If you suffer from cataracts, then you may have come across cataract treatments being sold at health food stores and over the internet and wonder if they really work. Two treatments that have recently entered the market are homeopathic cataract eye drops and eye drops containing n-acetylcarnosine, and both are available without a prescription. Read on to learn about these two types of cataract treatment eye drops and if they are safe and effective.
1. Homeopathic Cataract Eye Drops
As you browse the eye-care aisles of health food stores and your local grocery stores, you may come across homeopathic cataract eye drops containing ingredients with numbers with x's after them, such as 10x or 6x. To decide whether or not you think these eye drops will be effective, you must learn exactly what homeopathic medicine is. Today's doctors and scientists do not believe that homeopathy is effective medicine. Homeopathic medicine was created centuries ago before modern medicine was developed, and while it still has a large following, modern scientists have debunked the claims made by homeopathic enthusiasts.
Are these eye drops safe? If you do decide to give homeopathic cataract eye drops a try, it is important to speak to your eye doctor about them first. If you are given the "okay" by your doctor, then be sure to never use these drops more than four times a day if they contain preservatives, which most eye drops do. While preservatives are necessary in eye drops to prevent bacteria growth in them while they are sitting on store shelves, overuse of any eye drops that contain preservatives can be toxic to your eyes.
2. N-Acetylcarnosine Cataract Treatment Eye Drops
N-acetylcarnosine, or NAC, is a natural chemical compound that has been shown in studies to improve the vision of many people who have cataracts when used daily for 6 to 24 months. Most NAC eye drops on the market also contain water, preservatives, and glycerin. While the few studies that have been conducted have been promising, it is important to know that these eye drops are not FDA approved, and most scientific researchers agree that these drops do not completely cure cataracts, as many manufacturers state, and while they may help some people, others have not seen similar cataract-clearing results.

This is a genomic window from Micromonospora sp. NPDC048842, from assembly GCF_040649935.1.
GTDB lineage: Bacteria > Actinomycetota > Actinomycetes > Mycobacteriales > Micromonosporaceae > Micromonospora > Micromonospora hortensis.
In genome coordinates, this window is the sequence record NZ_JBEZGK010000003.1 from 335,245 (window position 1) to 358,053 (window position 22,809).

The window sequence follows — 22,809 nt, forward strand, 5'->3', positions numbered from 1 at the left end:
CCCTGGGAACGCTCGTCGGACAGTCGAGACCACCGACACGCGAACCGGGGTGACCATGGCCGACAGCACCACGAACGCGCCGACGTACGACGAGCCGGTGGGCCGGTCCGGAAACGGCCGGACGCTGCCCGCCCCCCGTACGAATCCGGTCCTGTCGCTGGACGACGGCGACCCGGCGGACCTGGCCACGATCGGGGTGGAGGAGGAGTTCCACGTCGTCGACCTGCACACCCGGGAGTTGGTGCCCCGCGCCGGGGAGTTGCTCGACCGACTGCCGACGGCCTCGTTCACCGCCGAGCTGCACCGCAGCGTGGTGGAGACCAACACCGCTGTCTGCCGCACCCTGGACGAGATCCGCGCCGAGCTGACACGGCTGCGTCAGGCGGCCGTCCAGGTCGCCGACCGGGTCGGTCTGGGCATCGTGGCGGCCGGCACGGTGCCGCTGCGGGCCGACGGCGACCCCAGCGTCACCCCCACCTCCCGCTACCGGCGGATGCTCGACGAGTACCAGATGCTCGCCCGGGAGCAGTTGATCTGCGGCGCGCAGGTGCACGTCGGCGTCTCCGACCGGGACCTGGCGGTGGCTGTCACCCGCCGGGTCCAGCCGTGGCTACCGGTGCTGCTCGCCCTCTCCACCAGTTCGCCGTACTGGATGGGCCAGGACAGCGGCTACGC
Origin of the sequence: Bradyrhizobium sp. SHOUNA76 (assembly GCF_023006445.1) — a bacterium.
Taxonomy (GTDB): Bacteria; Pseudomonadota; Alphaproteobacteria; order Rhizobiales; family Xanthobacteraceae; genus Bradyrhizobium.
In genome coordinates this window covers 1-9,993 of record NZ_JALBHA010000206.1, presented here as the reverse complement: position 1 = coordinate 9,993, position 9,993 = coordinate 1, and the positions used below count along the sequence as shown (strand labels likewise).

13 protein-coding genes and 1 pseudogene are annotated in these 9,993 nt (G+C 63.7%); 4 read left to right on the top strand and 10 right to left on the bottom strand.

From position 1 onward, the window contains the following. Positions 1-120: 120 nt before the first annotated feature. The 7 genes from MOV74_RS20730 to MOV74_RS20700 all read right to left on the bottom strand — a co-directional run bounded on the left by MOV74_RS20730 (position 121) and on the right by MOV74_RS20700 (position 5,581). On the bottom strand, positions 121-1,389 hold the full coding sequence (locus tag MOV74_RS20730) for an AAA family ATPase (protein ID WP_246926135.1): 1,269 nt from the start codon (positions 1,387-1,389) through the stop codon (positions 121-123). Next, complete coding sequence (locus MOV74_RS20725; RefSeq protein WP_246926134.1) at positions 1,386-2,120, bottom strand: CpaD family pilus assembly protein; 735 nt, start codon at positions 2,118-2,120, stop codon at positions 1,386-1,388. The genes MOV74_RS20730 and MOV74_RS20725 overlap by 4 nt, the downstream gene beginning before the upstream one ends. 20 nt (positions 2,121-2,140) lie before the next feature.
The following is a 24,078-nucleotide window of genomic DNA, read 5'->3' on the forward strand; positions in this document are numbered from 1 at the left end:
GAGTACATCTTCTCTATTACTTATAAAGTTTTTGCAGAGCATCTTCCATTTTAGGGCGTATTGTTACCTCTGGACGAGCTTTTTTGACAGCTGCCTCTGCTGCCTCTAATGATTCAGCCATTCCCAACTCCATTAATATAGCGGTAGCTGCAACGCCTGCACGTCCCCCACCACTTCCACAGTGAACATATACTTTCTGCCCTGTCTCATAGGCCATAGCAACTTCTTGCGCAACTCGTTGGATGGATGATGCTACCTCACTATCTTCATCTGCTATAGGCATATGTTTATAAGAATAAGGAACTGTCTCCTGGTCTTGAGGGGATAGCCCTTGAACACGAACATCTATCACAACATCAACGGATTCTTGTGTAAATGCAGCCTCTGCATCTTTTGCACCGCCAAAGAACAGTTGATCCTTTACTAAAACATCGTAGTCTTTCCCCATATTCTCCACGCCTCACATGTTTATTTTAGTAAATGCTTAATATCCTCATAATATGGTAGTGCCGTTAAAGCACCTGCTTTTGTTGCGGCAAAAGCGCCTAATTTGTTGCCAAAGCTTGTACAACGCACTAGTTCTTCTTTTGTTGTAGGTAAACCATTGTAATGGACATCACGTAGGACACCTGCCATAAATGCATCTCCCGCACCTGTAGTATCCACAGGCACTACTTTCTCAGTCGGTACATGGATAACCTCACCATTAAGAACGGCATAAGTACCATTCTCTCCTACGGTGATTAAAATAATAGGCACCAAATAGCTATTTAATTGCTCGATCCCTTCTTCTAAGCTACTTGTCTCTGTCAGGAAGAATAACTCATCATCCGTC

Are they safe? Like when trying any cataract treatment, it is important to discuss NAC eye drops with your eye doctor before trying them. Since the products being sold are not FDA regulated, realize they are not subject to the strict standards set by the FDA for drugs, but are instead sold as supplements. Over the years, many eye supplements have been proven to not contain what is listed on the label, so if your eye doctor gives you their approval to try the drops, it is very important to ask your doctor for a brand recommendation that he or she trusts.
If you or someone you love suffers from cataracts, then you may see the new over-the-counter cataract treatments and wonder if they really work. The truth is that the only cure for cataracts today is surgery, and using unregulated eye drops can pose a hazard to your or your loved one's eye health. For more information, contact local professionals like Eye Care & Surgery.